Belize is winning the marine-conservation game — for now

A West Indian manatee sighted off the coats of Belize. Source: <a href="https://www.flickr.com/photos/frontierofficial/15487987377" target="_BLANK" rel="noopener noreferrer">Frontierofficial/Flickr Creative Commons</a>
A West Indian manatee sighted off the coats of Belize. Source: Frontierofficial/Flickr Creative Commons

Tiny Belize, in the heart of Central America and perched on the edge of the Caribbean Sea, is getting great results from its marine-conservation program — which happens to be one the world’s most advanced.

West Indian manatees are returning, fish and coral populations are doing well, and fishers themselves are now licensed and controlled.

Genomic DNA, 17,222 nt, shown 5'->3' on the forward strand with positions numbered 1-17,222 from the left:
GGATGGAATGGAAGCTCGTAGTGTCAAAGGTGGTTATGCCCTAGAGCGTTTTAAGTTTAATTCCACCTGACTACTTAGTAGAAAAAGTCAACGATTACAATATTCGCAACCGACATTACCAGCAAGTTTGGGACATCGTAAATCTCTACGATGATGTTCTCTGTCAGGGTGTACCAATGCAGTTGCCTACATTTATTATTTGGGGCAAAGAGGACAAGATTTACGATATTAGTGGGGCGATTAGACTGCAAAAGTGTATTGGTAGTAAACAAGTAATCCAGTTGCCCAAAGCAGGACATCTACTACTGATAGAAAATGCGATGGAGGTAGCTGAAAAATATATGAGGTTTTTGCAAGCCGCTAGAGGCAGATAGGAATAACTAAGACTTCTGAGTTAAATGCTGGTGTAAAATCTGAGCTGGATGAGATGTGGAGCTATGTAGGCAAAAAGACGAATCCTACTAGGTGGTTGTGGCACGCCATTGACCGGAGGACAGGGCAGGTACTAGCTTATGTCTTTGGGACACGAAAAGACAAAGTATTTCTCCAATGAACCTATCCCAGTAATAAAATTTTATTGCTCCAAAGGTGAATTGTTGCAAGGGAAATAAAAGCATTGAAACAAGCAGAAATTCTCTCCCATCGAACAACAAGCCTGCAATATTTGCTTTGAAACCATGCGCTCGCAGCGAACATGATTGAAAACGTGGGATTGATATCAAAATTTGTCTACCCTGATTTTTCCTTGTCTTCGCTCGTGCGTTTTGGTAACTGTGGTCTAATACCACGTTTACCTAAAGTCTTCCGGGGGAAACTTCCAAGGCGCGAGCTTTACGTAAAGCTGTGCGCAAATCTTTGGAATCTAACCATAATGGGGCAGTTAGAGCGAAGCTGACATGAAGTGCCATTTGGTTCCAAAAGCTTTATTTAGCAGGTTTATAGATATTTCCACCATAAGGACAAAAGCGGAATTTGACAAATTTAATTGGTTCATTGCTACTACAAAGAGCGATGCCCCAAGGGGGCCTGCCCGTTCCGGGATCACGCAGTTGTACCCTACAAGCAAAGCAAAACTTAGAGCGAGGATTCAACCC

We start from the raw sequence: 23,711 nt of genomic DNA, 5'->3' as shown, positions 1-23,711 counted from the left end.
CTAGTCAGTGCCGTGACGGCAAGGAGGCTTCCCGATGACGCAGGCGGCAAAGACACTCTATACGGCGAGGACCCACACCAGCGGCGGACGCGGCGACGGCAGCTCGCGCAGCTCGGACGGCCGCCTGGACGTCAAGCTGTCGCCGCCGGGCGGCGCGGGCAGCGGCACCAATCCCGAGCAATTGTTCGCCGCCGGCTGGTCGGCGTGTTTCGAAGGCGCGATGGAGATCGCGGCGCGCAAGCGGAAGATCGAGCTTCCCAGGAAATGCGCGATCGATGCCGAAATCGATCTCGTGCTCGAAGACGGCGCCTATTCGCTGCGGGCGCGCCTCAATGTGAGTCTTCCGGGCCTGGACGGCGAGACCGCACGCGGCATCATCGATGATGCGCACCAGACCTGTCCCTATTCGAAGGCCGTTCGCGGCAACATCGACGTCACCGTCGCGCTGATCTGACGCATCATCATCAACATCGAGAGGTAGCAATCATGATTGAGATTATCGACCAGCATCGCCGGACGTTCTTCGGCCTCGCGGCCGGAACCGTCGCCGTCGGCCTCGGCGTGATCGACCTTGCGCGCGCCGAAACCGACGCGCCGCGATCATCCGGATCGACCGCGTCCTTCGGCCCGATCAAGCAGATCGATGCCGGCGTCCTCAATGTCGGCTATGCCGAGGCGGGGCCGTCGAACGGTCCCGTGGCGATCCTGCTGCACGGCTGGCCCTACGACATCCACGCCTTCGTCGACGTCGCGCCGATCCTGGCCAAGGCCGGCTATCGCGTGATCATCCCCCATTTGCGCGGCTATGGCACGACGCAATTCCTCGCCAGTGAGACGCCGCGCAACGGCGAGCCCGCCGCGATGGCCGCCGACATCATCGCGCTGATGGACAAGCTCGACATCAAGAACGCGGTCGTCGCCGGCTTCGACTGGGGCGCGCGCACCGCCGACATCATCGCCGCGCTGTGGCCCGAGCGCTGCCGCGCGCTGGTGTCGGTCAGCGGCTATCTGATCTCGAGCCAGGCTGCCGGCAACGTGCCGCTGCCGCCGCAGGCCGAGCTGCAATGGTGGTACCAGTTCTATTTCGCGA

Belize, unique among the world’s countries, has partitioned all of its territorial waters into zones designed to allow marine life to be replenished — but it also ensures that those who depend on the sea for their livelihoods benefit from sustainable and scientific management.

Major challenges lie ahead, however.

These include coral bleaching — and the plague of sargassum seaweed that is burying its beaches.

Critics of the program stress a need for a much more stringent approach to enforcement, given that illegal access by Guatemalans is a major source of damage to Belize’s fisheries and other marine resources.

Source: The Guardian (U.K.)

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